When carrying out a construction project, whether it entails building a residential home (of any size) or a commercial building, the lender almost always requires that an independent construction loan inspector monitor the project from start to finish. Many consider this an extra burden that requires not only a time commitment from the contractor but also additional costs. But an independent construction loan inspector is not necessarily a stress factor but an important resource in a project – perhaps even more so in today’s market, with major increases in building costs, uncertain housing markets and a shortage of labour.
Construction loan inspections are subject to various standards and detailing requirements. Some banks want a full breakdown of the entire project, starting with a preliminary analysis of the project’s financial feasibility, i.e. a value assessment of the finished structure, the realism of the estimates/budget presented, any risk areas underestimated or omitted by the construction client and a review of all relevant documents/contracts. Other banks are only interested in an inspection that encompasses the actual construction of the building to ensure that it corresponds to the desired loan to be disbursed.
Regardless of the extent of the bank’s involvement, the goal is the same, namely to ensure that the project is carried out as planned, so that the loan will be paid back and the bank does not run a risk. Accordingly, all parties have a common objective to carry out the project as intended. A good construction loan inspector understands this and will make every effort to help achieve this common goal.
In other words, a good construction loan inspector is a resource, not a burden. By looking at a project through new, independent eyes, the inspector can find solutions, identify challenges that can be resolved before they become a problem and more importantly, provide assurance to the construction client that the project is moving in the right direction.
The independence of the inspector is a particularly important element. Not being personally involved either financially or in terms of prestige makes it possible to analyse the project objectively and at arm’s length. This helps ensure that the right decisions are made, but it is also important that the inspector have the necessary insight and experience from these types of projects. Anyone who has been involved in building construction knows how complicated it is, let alone how many unforeseen challenges can arise. In other words, these inspectors should have personal experience with carrying out the same type of project in question, either as a construction client responsible for the entire project or as a project contractor. They need to have a good understanding of both financial and structural engineering matters, not to mention good communication skills, in order to ensure that the construction client, contractor and lender are all fully up to date on all project details and requirements. After all, the inspector serves as the liaison between three different groups/types of professionals with little idea about what the others do in their day-to-day work life. It goes without saying that good social skills are extremely important.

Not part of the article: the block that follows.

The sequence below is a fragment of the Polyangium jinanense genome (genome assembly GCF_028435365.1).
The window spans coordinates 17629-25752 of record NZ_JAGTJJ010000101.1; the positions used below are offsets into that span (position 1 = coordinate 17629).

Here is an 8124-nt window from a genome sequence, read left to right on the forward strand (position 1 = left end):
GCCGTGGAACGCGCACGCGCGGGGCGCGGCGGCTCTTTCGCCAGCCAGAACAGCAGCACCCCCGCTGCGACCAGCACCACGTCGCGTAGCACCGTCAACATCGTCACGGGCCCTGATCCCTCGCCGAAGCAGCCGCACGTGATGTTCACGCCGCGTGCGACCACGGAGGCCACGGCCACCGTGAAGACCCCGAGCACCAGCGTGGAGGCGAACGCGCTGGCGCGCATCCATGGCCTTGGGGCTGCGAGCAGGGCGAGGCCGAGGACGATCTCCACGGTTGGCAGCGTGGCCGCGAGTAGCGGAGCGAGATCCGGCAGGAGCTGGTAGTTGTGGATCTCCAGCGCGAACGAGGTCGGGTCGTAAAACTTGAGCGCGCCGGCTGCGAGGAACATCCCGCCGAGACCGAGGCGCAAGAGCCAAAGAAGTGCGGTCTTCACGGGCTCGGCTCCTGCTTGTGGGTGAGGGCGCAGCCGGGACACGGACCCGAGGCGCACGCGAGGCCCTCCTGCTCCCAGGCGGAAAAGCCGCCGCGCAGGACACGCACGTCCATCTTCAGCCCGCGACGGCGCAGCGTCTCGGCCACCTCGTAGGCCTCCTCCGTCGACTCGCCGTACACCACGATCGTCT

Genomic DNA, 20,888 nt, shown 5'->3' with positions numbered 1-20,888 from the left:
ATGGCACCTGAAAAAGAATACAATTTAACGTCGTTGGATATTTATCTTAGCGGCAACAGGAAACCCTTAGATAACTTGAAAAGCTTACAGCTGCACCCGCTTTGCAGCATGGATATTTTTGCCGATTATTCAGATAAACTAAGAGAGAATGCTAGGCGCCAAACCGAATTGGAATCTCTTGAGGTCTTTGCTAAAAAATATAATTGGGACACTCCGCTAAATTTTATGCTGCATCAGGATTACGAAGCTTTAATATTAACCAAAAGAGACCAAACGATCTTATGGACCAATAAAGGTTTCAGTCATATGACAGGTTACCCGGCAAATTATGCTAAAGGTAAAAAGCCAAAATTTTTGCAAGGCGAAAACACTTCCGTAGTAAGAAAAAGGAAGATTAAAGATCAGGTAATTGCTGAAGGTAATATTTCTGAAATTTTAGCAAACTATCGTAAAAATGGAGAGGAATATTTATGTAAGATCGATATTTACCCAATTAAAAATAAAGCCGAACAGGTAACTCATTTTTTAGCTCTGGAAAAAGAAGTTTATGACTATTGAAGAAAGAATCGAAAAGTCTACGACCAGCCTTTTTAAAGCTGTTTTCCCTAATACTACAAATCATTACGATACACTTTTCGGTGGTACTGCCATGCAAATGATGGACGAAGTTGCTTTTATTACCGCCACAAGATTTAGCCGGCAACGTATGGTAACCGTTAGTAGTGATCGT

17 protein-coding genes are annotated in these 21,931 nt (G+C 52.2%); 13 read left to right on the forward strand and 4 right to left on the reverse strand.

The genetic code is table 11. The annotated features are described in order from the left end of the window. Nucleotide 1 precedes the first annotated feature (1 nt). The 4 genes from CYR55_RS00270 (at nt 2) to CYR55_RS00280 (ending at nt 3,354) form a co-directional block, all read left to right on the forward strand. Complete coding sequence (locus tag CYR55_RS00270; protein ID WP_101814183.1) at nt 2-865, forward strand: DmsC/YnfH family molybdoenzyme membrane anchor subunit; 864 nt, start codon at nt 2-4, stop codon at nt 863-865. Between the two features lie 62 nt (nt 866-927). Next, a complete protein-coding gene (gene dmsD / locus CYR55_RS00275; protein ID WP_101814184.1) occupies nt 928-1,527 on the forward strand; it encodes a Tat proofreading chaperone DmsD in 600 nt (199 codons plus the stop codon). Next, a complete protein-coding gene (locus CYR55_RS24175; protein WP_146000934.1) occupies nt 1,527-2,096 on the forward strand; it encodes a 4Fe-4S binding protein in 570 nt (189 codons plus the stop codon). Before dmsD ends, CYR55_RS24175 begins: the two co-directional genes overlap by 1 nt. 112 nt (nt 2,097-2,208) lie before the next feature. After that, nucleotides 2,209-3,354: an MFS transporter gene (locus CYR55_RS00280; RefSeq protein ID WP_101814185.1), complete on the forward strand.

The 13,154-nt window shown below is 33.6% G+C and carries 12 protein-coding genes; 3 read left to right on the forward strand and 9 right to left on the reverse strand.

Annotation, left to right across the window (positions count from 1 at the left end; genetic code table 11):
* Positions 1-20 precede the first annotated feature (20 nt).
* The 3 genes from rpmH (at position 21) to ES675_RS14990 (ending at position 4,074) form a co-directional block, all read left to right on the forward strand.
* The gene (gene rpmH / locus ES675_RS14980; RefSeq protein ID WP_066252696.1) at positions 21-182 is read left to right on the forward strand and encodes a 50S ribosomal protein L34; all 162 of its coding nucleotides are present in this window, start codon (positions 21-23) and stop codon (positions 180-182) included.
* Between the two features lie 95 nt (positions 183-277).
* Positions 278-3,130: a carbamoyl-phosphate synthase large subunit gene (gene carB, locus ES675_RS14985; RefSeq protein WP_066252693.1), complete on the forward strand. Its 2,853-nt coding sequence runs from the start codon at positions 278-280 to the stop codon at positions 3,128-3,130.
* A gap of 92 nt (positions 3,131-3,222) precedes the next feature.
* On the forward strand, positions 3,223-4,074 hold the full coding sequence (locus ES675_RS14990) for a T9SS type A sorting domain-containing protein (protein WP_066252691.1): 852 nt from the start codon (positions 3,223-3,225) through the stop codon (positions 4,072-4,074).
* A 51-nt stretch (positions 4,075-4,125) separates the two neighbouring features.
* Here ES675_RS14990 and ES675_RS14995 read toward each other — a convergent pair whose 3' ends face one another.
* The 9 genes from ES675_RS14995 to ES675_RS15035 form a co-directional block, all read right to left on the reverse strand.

Strong communication skills must also be expressed in writing. Unfortunately, we all too often see inspection reports written like a letter that concludes with either a thumbs up or rejection – without explaining why. We believe that a report should offer a detailed analysis and description of the project, so that all parties involved know exactly how the conclusion was reached. This makes it easier to discuss any measures, make the right decisions and have the assurance that the project is progressing well. Don’t just trust that the inspector has everything under control.
It is also important that the construction loan inspector have the ability to make active decisions when necessary. In one case, we discovered that the contractor did not have control over the situation and was on the verge of bankruptcy. The building had reached a stage in construction where stoppage would have had significant consequences since the roof was not in place, so it was not ‘dry’. In other words, a work stop would most likely have resulted in water damage and having to tear down large sections of the structure already built. Performing an active role in the construction of the roof ensured a dry building and consequently, a prevention of value loss.
Fortunately, this example is an exception, but it demonstrates why a construction loan inspector is – and should be considered – an important resource. We believe that this role is only increasing in importance, especially in today’s challenging market. With soaring building costs, a difficult job market and uncertainty about whether a completed project will be sold, the building loan inspector has become extremely important for reasons of not only cost control, but also when it comes to alternative solutions and close monitoring. Construction projects have never been more challenging.
Contact Bjarki Reyr at Veridian Analyse AS at +47 919 02 788 for a no-obligation chat about our construction loan monitoring services and construction-related advice.
Bjarki Reyr, Veridian Analyse AS
Veridian Analyse are specialists in consulting for commercial and development real estate. Our employees have backgrounds in finance and technical construction, allowing us to assist with complete property analyses, whether this involves assessing the property in its current state as-is, assessing the property’s development potential, or assessing the property based on special premises.